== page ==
The Homestone

Tuesday, December 29, 2015

2015 drawing to a close

 A Winter Walk about . . . 

And I want to share two of David's recent creations;
the first, a Hawaiian Koa Wood Ring with an inlaid cross of Maple, and a figured Bethlehem Olive Wood Ring with a gentle taper.

It's wonderland time on the meadow again.

 And we are so very thankful.
For our solstice celebration, Vincent built a beautiful bonfire and the three of us and all our spirit friends enjoyed it's warmth and welcomed back the light.

Wishing all our family and friends (and friends not yet met) 
a peaceful and joyful transition into 2016.

Thursday, December 17, 2015

The short dark days of mid December.

Winter has come to the meadow.  
We are almost at the shortest day of the year. I'm very thankful we work at home.  I was chatting with a woman at the post office in town yesterday and she was saying how she goes to work in the dark and arrives home when it's dark and only sees her yard on weekends. 
We are so fortunate to be working at home during these short December days.  If there is a sunny break today I will gather up my camera and my iPod, don my warm woollies and head out to take some photographs. Though it's already 1 pm so it's unlikely we'll see sunshine today.
In the meantime, here are some pics from the last 10 days around the meadow.

A couple of pics of David's green thumb at work.  Our first amaryllis bloom with more on the way.

See you again soon. The sun WILL shine.  The days WILL get longer.  
Till then, much love and many merries. 

Tuesday, November 17, 2015

Mid November on the Meadow

 Some mid-November Meadow moments.  Welcome! 
Our dear Whiskey Jacks looking a little bedraggled today.  First real snowfall of the year. Hopefully the treats at the feeders warm them up a little.

Just before today's Whiskey Jack snow fall, David and I took a wander round the meadow and got some pics of our almost winter white world ~ that transition day when fall is almost a memory under the first brush strokes of winter.

  Looking up ~ way up.

   The days are short now.  Sunsets sneak up on us.
   Welcome to Winter on the meadow. It's a beautiful time of year!

Monday, October 26, 2015

Whiskey Jack on the meadow ~ a post from David

The Canada Jay lives here all year round, and like the Raven, Pine Siskin, Chickadees and Juncos, his cheery company can be counted on even in the coldest weather. At this time of year he is busy stashing food spruce trees mostly from what we have observed. Larger spruce have naturally peeling bark that provides shingled crevices, perfect places to protect and hide the stash.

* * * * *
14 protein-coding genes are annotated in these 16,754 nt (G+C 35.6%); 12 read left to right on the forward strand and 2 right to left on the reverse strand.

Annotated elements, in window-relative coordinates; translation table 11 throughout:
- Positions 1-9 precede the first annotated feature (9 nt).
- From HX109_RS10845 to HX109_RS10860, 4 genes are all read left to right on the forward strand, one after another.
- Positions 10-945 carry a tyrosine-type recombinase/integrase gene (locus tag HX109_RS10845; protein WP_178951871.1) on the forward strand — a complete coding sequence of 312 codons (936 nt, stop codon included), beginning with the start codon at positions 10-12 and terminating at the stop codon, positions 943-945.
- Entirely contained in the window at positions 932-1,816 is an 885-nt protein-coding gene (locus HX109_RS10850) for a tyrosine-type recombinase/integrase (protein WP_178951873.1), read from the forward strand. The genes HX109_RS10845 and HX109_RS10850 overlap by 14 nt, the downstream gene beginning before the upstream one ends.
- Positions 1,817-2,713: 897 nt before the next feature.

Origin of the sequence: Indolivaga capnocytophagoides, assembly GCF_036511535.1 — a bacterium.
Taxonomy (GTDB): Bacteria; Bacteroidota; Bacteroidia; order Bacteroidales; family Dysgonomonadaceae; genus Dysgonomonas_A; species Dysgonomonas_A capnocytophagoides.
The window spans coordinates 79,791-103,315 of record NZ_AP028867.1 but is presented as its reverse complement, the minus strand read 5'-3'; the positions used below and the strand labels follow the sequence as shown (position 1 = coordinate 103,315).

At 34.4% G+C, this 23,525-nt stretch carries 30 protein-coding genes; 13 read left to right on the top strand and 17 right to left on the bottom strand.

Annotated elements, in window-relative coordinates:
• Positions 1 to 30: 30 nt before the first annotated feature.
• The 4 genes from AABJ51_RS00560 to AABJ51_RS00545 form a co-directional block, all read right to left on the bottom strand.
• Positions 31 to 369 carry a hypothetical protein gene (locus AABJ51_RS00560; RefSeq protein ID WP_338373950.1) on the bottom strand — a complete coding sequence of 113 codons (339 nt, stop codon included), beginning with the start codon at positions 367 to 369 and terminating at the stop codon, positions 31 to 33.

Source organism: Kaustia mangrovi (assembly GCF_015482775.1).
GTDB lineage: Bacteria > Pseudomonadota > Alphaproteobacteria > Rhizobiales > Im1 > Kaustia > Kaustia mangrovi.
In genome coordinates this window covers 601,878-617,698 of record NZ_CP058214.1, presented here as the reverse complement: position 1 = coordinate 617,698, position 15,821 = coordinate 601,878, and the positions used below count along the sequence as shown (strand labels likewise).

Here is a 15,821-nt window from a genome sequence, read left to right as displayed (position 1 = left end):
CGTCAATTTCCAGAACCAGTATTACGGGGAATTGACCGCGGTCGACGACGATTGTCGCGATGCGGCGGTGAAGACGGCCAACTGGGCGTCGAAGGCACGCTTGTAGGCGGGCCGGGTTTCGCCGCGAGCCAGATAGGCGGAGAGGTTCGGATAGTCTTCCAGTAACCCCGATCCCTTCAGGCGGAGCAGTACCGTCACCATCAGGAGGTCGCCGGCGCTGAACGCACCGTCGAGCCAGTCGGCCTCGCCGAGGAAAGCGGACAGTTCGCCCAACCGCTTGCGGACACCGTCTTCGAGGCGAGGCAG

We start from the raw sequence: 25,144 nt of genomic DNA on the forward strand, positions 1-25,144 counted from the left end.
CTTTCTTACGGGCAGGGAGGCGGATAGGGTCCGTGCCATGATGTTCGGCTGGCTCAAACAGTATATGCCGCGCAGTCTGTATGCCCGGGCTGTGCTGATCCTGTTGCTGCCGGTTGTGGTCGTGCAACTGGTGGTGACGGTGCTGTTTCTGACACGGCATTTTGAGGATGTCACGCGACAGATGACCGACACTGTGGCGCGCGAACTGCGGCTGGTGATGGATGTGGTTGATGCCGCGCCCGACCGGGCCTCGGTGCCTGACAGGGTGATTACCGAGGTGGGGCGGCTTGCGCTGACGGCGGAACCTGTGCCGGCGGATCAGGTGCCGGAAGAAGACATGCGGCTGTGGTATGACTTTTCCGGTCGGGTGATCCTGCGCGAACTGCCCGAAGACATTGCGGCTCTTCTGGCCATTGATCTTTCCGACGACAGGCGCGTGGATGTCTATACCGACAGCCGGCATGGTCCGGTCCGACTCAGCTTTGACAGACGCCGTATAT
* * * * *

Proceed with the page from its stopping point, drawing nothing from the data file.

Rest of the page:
They eat and stash a wide variety of food ... meat, eggs, insects, fruit, sunflower seeds, suet, (left over turkey chopped fine saturated with bacon fat ...) and etc. We have to wait till the bears hibernate before we put suet or bacon fat in our feeders or we will have unwelcome guests ...

Grey Jays are adaptive and intelligent, naturally curious and friendly. A bit of patience will get one feeding from your hand and coming back daily for more. They do have natural predators and so they are very alert, keeping one eye on the sky. Most hawks eventually migrate, so the winter skies are much safer.

Their vocabulary varies from chatter to whistles, and they can imitate other birds. They are territorial and monogamous, and yes they do find a new mate if an accident befalls their partner. They nest in April, which is a cold and barren time of year here, so they depend on this food stash to feed their fledglings.

All offspring from the current year except the dominant male are pushed out of the territory before winter, and the remaining young male joins Mom and Dad for a year till he matures, helping feed the young by retrieving caches. He eventually pairs with a female pushed out of another territory and the gene pool is protected.

The name "Whiskey Jack" is the oldest name we have for this widespread North American bird. It is a derivative of the Cree and Inuit ...Wee-sah-ka-shat (many spellings). Wee-sha-ka-shat, along with the beaver, otter and muskrat, is responsible for the order of things.

The Canada Jay or Grey Jay by modern definition....

well feathered everywhere, this bird is equipped to handle forty below ....

Sometimes called Camp Robber, the Canada Jay is omnivorous and an opportunist.

He is curious and interactive and will come to your voice.

His rounded tail and wings provide a silent and stealthy flight despite his steady wingbeats ...

He keeps one eye on the sky watching for hawks or the shrike.

He can carry a tremendous amount of booty away from the feeders, reminding me of a chipmunk as he stuffs his crop.

That tail acts as a flag to signal when the mouth is too full to talk.... lol.

The winter would be a lot quieter and less cheery without this little bird. They are such good company.

by David Finch